Freemason Names

Freemasonry is an ancient and honorable fraternal organization that dates back to the late 1600s. It is a society of men bound together by oaths and symbols to promote brotherhood, morality, charity, and fellowship. One of the most unique aspects of Freemasonry is its use of symbolic names. Unlike most organizations, Freemasons often adopt a special name or title when they become members. These names are known as Masonic names, and they serve to represent the individual’s commitment to the ideals of Freemasonry. They also provide a sense of identity within the fraternity and can be used to identify a Mason when communicating with other members.

Famous Freemason names include George Washington, Benjamin Franklin, Winston Churchill, John Wayne, Mark Twain, Buzz Aldrin and many more.

Notable Freemason Names

Freemasonry is a fraternal order with centuries of history, and many famous and influential names have been associated with it over the years. From American presidents to authors, some of the most famous names in history have been associated with Freemasonry:

* George Washington: The first President of the United States was a member of Masonic Lodge No. 4 in Fredericksburg, Virginia.

* Benjamin Franklin: One of the Founding Fathers and an American polymath was a prominent Freemason. He was Grand Master of Pennsylvania’s Masonic Lodge from 1734 to 1735.

* Mark Twain: The author and humorist was a member of Polar Star Lodge No. 79 in St. Louis, Missouri as well as Loyal Orange Lodge No. 98 in San Francisco, California.

* Wolfgang Amadeus Mozart: The composer is thought to have been initiated into Masonry in 1784 at the age of 27. He reportedly wrote several Masonic operas throughout his career.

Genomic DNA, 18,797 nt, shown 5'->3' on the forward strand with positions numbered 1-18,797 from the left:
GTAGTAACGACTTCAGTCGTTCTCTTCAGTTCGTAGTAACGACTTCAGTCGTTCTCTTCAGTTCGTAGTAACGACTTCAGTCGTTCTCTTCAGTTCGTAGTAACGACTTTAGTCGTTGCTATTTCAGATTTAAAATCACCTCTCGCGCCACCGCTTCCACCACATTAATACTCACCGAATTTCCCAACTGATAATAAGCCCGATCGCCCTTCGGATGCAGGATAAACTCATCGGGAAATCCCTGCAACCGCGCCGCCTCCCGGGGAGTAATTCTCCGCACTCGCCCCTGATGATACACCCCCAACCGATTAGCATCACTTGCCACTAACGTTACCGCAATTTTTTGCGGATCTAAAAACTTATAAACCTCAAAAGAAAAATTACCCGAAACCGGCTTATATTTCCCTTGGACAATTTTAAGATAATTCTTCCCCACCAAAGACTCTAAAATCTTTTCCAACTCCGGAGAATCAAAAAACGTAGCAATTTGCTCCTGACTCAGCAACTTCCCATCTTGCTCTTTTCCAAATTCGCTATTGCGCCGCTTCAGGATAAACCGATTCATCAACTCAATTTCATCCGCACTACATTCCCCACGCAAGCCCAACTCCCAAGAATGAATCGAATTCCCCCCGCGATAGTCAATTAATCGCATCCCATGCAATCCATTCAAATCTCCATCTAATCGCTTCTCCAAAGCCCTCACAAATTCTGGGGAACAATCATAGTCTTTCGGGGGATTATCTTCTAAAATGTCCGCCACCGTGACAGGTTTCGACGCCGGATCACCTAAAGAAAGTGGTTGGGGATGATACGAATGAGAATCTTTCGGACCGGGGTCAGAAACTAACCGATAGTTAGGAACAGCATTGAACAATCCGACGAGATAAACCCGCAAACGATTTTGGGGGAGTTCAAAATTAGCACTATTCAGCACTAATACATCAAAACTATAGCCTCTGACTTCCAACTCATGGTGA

* Winston Churchill: The British Prime Minister Winston Churchill was initiated into Studholme Alliance Lodge No 1591 in 1902 while he was serving as Under-Secretary for the Colonies he became a Master Mason three years later.

* Jules Verne: The author best known for his science fiction works like “Around the World in 80 Days” was initiated into French Freemasonry in 1868 at the age of 37 and achieved high degrees within it until his death in 1905.

Prominent Freemason Names

Freemasonry is an ancient organization that has been around for centuries. It is believed to have originated in the late 16th century as a way for like-minded individuals to come together and exchange ideas. The members of this group are known as Freemasons, and their ranks include some of the most influential people in history. Here are some of the most famous Freemason names:

• George Washington: The first president of the United States was also a prominent Freemason. He was initiated into the fraternity in 1752 and rose through the ranks to become its Grand Master in 1788.

• Benjamin Franklin: One of America’s Founding Fathers, Benjamin Franklin was a prominent Mason who served as Grand Master of Pennsylvania from 1734 to 1749.

• Wolfgang Amadeus Mozart: This famous composer was a member of an Austrian Masonic lodge known as “The Lodge of Strict Observance”.

• Mark Twain: This beloved American author was a prominent Mason who served as Worshipful Master of Polar Star Lodge No 79 in St Louis, Missouri from 1901 to 1902.

• William Shakespeare: There is much speculation about whether or not this famous playwright and poet was a Freemason, but there is no definitive evidence either way.

Other prominent figures associated with Freemasonry include John D Rockefeller, Joseph Smith Jr., Henry Ford, Rudyard Kipling, Winston Churchill, and Andrew Jackson. Each one has made significant contributions to society and has left behind an impressive legacy that will live on for generations to come.

Notable Freemason Names

Freemasonry has a long and storied history, with several notable people having been members of the fraternity. Here are some of the most influential names associated with Freemasonry:

• George Washington: The first president of the United States, George Washington was a member of a Masonic lodge in Alexandria, Virginia. He is known to have been a dedicated Mason and was an honorary Grand Master of the Grand Lodge of Virginia.

• Benjamin Franklin: One of America’s Founding Fathers, Benjamin Franklin was a member of several Masonic lodges in Pennsylvania. During his time as Grand Master of the Provincial Grand Lodge, he published an article about morality and virtue that later became known as “The Moral Perfectionist”.